By Julie Steenhuysen

CHICAGO (Reuters) - The Obama administration on Friday declared a public health emergency in the U.S. territory of Puerto Rico, saying the rapid and widespread transmission of the Zika virus threatens the health of infected pregnant women and their babies.

The Caribbean island of about 3.5 million people has recorded 10,690 laboratory-confirmed cases of Zika, including 1,035 pregnant women, but the actual number of infections with the mosquito-borne virus is likely higher, the U.S. Department of Health and Human Services said in a statement.

Among U.S. states and territories, Puerto Rico is expected to see the worst of the Zika outbreak due to its tropical climate and a lack of infrastructure for mosquito control. The only local transmission of the virus so far reported in the continental United States has been in South Florida.

The virus can cause microcephaly, a birth defect marked by abnormally small head size and developmental problems in babies. It also can also be spread by sex, prompting public health officials to advise that people who have been infected refrain from unprotected sex for several months.

"This administration is committed to meeting the Zika outbreak in Puerto Rico with the necessary urgency," HHS Secretary Sylvia Burwell said in a statement.

The public health emergency declaration is a tool for the federal government to provide fresh support to Puerto Rico's government to tackle the outbreak and grants access to certain federal funds.

The last time HHS declared such an emergency was in 2012 in the wake of Superstorm Sandy, which slammed into the New Jersey shore and flooded parts of New York City.

It was the second important step to fight Zika that the federal government has taken in as many days. The administration said on Thursday it had shifted $81 million in funds from other projects to continue work on developing vaccines to fight Zika in the absence of any funding from U.S. lawmakers.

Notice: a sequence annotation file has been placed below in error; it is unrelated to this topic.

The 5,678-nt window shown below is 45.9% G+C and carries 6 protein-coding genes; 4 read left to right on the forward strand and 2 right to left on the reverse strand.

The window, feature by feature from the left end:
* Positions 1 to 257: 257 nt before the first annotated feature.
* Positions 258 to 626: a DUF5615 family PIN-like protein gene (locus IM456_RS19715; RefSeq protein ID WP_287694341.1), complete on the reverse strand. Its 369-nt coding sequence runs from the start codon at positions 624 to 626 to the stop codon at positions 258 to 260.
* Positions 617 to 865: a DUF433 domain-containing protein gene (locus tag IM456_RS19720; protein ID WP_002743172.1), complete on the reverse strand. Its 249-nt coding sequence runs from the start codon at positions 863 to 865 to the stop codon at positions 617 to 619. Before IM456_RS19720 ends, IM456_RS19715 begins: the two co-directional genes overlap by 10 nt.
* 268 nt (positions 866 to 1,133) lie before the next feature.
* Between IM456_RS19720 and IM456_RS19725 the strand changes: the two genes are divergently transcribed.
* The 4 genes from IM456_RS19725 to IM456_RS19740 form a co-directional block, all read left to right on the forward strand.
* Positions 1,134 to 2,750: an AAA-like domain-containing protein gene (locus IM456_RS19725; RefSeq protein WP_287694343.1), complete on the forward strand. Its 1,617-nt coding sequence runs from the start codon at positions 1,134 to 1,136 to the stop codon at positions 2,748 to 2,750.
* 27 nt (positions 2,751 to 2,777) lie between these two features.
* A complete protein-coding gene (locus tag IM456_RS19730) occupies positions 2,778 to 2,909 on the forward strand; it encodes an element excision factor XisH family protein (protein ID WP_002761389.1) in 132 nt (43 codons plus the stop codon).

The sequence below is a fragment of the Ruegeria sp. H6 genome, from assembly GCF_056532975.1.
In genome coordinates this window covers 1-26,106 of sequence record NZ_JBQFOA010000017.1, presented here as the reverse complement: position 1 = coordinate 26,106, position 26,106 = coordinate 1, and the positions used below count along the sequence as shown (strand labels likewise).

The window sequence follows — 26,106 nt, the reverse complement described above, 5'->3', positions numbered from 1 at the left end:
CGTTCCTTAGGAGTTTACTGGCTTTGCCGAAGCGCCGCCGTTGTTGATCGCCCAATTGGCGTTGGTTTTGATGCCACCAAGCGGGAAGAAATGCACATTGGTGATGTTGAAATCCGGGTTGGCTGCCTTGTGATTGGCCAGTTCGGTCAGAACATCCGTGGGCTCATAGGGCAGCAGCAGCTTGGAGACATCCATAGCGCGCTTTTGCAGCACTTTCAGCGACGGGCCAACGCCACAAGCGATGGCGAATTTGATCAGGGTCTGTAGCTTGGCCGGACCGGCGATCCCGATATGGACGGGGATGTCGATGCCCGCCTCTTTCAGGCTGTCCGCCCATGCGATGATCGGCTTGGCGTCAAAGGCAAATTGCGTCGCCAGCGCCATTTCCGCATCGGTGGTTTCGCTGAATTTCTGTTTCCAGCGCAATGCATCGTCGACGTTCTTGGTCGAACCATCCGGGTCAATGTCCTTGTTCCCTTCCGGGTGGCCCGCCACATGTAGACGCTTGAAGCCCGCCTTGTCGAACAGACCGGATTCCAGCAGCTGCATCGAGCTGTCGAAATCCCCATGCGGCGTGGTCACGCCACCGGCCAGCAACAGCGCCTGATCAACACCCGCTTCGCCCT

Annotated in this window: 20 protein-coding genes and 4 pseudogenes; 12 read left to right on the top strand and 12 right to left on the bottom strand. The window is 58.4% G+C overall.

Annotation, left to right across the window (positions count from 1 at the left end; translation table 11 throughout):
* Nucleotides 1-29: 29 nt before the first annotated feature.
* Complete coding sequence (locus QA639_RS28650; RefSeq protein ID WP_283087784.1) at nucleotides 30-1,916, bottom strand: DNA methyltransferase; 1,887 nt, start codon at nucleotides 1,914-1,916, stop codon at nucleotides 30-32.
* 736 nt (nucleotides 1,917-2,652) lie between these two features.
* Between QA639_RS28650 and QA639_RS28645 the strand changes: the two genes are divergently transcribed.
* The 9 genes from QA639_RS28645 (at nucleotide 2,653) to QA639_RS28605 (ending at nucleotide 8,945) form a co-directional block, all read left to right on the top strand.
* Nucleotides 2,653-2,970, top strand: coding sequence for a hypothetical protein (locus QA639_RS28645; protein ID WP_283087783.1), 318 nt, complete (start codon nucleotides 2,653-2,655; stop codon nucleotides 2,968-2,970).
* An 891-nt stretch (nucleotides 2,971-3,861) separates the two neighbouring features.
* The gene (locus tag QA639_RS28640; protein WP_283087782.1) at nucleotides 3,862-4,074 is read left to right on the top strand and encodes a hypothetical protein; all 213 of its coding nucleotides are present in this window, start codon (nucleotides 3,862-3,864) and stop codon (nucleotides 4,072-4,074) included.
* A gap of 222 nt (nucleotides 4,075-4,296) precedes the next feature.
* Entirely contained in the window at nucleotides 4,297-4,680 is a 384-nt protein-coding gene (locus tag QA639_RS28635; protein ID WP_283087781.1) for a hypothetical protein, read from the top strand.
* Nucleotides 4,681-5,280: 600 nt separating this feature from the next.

HHS made the declaration at the request of Puerto Rico Governor Alejandro García Padilla. It allows Puerto Rico to apply for funding to hire and train unemployed workers to assist in mosquito control efforts, as well as for outreach and education efforts.

It also allows Puerto Rico to temporarily reassign public health workers to assist in the Zika response.

"The declaration will allow access to more funds, the waiving of certain regulatory procedures to speed response, reassign key personnel, allow temporary personnel appointments, and provide the authority to take necessary actions to combat the outbreak," said Dr. Amesh Adalja, an infectious disease expert and senior associate at the UPMC Center for Health Security in Baltimore.

Also on Friday, Florida said three more people had become infected with Zika by local mosquitoes, bringing the total to 28.

Zika was first detected last year in Brazil, where it has taken its heaviest toll so far, and has spread rapidly through Latin America and the Caribbean.

"The threat of Zika to future generations of Puerto Ricans is evident, and I feel a responsibility to do everything that is within my reach to make sure we fight the spread of the virus," Garcia Padilla said in a statement.

The Obama administration in February requested $1.9 billion to fight Zika, but the Republican-led Congress has approved no money.

A bill providing $1.1 billion was blocked by Democrats after Republicans attached language to stop abortion-provider Planned Parenthood from using that government funding for healthcare services, mainly in U.S. territories like Puerto Rico.

The Republican legislation also would siphon off unused money under Obama's signature 2010 healthcare law to combat Zika.

(Reporting by Julie Steenhuysen; Writing by Will Dunham; Editing by Bernard Orr and Richard Chang)